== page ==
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Talk to
Your Doctor

Talk to
Your Doctor

The Doctor Discussion
Guide makes it easier.

Play an active role during visits to your doctor, especially as a new stent owner. This approach can help the doctor make the best choices about your care, and help you understand the important part Effient® (prasugrel) plays in your recovery. Effient taken with aspirin can help maintain your stent by keeping the platelets in your blood from sticking together and forming blood clots inside of it, and inside the arteries of your heart.

Effient helps reduce the risk of a future heart-related event, such as a heart attack or blood clot in your stent, in patients who have had a heart attack or severe heart-related chest pain that was treated with angioplasty. Because Effient reduces the ability of your blood to clot, it can also cause bleeding, which in some cases can be serious, and sometimes lead to death. Bleeding is not the only side effect of Effient.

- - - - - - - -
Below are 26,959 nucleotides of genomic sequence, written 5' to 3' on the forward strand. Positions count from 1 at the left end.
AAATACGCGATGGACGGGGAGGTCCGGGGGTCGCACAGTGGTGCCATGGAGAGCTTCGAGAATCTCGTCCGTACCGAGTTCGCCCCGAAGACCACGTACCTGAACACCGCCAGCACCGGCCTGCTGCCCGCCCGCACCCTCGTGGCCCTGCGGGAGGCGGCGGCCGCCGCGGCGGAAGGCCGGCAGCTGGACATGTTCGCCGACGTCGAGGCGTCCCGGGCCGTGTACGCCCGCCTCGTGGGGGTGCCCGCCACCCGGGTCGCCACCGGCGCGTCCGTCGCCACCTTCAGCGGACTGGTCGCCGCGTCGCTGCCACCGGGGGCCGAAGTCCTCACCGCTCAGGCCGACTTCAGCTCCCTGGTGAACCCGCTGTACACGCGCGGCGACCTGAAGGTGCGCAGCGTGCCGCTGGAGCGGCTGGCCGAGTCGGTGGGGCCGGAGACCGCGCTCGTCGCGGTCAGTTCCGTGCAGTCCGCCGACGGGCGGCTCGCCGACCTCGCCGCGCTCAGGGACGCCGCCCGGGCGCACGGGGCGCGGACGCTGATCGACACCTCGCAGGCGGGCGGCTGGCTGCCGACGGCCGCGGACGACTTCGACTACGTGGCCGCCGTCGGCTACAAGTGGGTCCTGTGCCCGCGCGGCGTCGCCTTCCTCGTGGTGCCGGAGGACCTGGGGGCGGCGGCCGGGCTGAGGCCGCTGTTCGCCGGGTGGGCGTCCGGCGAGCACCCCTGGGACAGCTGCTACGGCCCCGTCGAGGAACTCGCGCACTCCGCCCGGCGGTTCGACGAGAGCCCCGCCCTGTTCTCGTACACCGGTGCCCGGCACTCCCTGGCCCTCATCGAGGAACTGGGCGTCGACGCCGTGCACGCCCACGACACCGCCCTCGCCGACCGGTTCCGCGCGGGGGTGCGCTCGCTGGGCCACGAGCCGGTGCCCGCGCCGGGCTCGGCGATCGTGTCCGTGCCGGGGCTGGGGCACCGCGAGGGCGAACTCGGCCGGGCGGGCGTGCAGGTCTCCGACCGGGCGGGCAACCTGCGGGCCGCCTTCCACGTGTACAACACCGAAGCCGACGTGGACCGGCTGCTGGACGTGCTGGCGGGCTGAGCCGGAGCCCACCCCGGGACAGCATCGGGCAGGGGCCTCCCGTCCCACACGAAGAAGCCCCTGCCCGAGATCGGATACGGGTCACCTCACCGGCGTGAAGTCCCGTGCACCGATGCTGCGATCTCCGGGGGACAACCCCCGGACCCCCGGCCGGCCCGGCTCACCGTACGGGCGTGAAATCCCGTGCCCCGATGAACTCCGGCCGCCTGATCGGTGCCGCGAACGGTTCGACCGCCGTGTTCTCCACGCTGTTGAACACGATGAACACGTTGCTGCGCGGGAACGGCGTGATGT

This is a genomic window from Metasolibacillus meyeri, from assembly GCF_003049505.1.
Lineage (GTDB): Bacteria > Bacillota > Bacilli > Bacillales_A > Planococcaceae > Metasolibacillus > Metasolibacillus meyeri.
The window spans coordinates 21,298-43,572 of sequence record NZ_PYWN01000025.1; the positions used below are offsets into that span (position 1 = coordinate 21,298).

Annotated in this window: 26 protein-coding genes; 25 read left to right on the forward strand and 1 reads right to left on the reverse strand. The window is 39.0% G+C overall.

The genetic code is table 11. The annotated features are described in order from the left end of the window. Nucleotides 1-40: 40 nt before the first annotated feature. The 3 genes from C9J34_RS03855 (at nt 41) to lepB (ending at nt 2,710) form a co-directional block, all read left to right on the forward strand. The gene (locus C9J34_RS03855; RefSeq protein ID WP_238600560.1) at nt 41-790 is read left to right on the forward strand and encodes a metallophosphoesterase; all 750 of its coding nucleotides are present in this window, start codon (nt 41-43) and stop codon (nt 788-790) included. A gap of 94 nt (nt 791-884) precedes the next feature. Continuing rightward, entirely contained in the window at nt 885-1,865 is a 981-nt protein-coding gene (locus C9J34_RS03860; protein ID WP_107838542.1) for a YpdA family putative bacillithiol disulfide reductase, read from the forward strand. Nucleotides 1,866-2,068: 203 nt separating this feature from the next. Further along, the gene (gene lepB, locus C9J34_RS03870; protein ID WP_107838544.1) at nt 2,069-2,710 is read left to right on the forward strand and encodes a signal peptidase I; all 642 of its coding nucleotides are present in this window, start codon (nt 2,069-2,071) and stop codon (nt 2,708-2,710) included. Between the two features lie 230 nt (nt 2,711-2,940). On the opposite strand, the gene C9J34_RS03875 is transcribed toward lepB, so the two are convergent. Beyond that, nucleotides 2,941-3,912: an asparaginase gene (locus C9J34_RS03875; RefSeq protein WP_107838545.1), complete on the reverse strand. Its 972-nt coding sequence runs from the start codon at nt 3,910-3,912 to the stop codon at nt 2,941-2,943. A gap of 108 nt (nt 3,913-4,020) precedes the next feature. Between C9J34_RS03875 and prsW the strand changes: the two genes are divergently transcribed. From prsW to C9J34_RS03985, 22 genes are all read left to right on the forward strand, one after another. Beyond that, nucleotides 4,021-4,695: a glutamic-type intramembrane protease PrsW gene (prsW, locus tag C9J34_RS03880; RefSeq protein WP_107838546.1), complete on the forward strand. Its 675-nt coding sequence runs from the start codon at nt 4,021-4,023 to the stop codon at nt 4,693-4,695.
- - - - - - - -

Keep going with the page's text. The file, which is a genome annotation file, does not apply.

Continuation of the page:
The following are some tips on working closely with your doctor.

Plan for your visit.

It is essential that you walk away from your visit understanding your treatment moving forward, what lifestyle changes you can make, and the role that Effient is playing in your therapy. If you have any questions, be sure you write them down before your appointment so you don’t forget to ask.

Some areas you may wish to discuss with your doctor:
  • How Effient is different from the other medicines you have been prescribed
  • How Effient helps protect you from having another heart-related event
  • Why it is important to maintain your stent by keeping platelets from sticking together and forming blood clots

Be a good listener.

Each time your doctor addresses one of your concerns or makes a recommendation, repeat the information back to him or her. This technique, known as active listening, helps you better absorb the information and lets the doctor know whether he or she has been clear. You may also want to bring a family member or friend. They can help listen, ask questions, take notes or simply offer love and support.

Don't downplay your symptoms.

Be honest with your doctor and discuss if you are having a negative reaction or experiencing pain. If you say something like "everything's fine" or "it's nothing," you run the risk of not getting the best care and advice your doctor can offer. So let the doctor know how you're really feeling and don't downplay something that could be important.